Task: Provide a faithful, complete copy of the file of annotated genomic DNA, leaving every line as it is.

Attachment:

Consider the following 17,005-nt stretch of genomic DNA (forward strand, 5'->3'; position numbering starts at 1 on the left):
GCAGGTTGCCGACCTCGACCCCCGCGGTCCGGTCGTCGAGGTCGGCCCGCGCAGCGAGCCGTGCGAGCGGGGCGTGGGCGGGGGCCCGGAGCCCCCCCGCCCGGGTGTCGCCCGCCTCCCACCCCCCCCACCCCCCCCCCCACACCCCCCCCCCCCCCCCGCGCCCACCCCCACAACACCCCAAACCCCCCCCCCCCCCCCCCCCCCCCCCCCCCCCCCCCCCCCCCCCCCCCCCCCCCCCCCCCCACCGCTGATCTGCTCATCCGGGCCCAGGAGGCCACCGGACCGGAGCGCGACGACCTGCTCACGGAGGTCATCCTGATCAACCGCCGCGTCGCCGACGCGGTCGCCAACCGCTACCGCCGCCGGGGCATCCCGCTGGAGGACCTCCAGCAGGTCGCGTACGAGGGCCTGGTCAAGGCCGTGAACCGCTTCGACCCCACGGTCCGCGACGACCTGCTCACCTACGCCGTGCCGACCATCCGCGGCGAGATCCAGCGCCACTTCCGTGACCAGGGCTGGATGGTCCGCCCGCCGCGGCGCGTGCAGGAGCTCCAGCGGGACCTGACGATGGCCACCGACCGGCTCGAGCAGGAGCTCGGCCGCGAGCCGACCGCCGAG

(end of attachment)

Consider the following 17,005-nt stretch of genomic DNA (forward strand, 5'->3'; position numbering starts at 1 on the left):
GCAGGTTGCCGACCTCGACCCCCGCGGTCCGGTCGTCGAGGTCGGCCCGCGCAGCGAGCCGTGCGAGCGGGGCGTGGGCGGGGGCCCGGAGCCCCCCCGCCCGGGTGTCGCCCGCCTCCCACCCCCCCCACCCCCCCCCCCACACCCCCCCCCCCCCCCCGCGCCCACCCCCACAACACCCCAAACCCCCCCCCCCCCCCCCCCCCCCCCCCCCCCCCCCCCCCCCCCCCCCCCCCCCCCCCCCCCACCGCTGATCTGCTCATCCGGGCCCAGGAGGCCACCGGACCGGAGCGCGACGACCTGCTCACGGAGGTCATCCTGATCAACCGCCGCGTCGCCGACGCGGTCGCCAACCGCTACCGCCGCCGGGGCATCCCGCTGGAGGACCTCCAGCAGGTCGCGTACGAGGGCCTGGTCAAGGCCGTGAACCGCTTCGACCCCACGGTCCGCGACGACCTGCTCACCTACGCCGTGCCGACCATCCGCGGCGAGATCCAGCGCCACTTCCGTGACCAGGGCTGGATGGTCCGCCCGCCGCGGCGCGTGCAGGAGCTCCAGCGGGACCTGACGATGGCCACCGACCGGCTCGAGCAGGAGCTCGGCCGCGAGCCGACCGCCGAG